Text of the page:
Fuel Cells
Like a battery, a fuel cell uses stored chemical energy to generate power. Unlike batteries, its energy storage system is separate from the power generator. It produces electricity from an external fuel supply as opposed to the limited internal energy storage capacity of a battery.
A typical fuel cell requires a large amount of extraneous control equipment like fuel pumps, cooling systems, fuel tanks, and re-circulators that make them impractical for portable applications. New developments like the small direct methanol fuel cell (DMFC) can do away with a large amount of the extraneous systems. Fuel cells range in size from hand-held systems to megawatt power stations. Most large fuel cells operate at high temperatures (200 ?C to 1000 ?C); the proton-exchange membrane fuel cell (PEMFC) may be able to operate at room temperature.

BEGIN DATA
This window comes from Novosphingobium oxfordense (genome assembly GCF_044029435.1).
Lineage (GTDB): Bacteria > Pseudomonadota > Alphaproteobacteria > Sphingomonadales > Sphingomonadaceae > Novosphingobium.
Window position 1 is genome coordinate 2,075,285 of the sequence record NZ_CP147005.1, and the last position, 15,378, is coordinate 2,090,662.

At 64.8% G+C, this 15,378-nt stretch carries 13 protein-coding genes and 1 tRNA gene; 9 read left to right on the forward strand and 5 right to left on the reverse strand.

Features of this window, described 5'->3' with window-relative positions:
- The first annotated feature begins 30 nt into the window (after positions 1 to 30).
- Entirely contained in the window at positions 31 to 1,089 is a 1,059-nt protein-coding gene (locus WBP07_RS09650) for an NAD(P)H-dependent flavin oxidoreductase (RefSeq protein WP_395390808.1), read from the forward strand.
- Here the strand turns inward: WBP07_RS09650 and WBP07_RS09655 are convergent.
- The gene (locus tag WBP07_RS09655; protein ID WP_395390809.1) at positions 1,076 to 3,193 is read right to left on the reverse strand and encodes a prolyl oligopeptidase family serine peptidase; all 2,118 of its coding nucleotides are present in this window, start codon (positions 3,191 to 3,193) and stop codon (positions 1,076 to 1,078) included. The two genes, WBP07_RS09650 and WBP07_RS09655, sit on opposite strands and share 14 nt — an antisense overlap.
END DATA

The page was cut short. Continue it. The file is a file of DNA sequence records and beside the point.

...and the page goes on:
Fuel cells operate most efficiently over a narrow range of performance parameters and at elevated temperature, rapidly becoming inefficient under high power demands. Fuel cells will be used in tandem with either batteries or supercapacitors to provide a high-energy, high-power combination. Use of catalyst metals, such as platinum, makes fuel cells an expensive proposition.

Capacitors use physical charge separation between two electrodes to store charge. They store energy on the surfaces of metallized plastic film or metal electrodes; thus, the capacitance is a function of the dielectric medium and the overlapping surface areas. The surface area is a critical feature as the opposing charges are in close proximity separated by a dielectric medium. Most configurations contain a layered arrangement with a separation distance on the micrometer scale which is volumetrically inefficient.
Electrolytic capacitors rely on a layer of oxide material deposited on a metal surface. Here again, the thickness is on the micrometer scale and is very inefficient. Most capacitors can handle large voltages because they contain healing mechanisms that overcome the dielectric breakdown of the charge separation medium.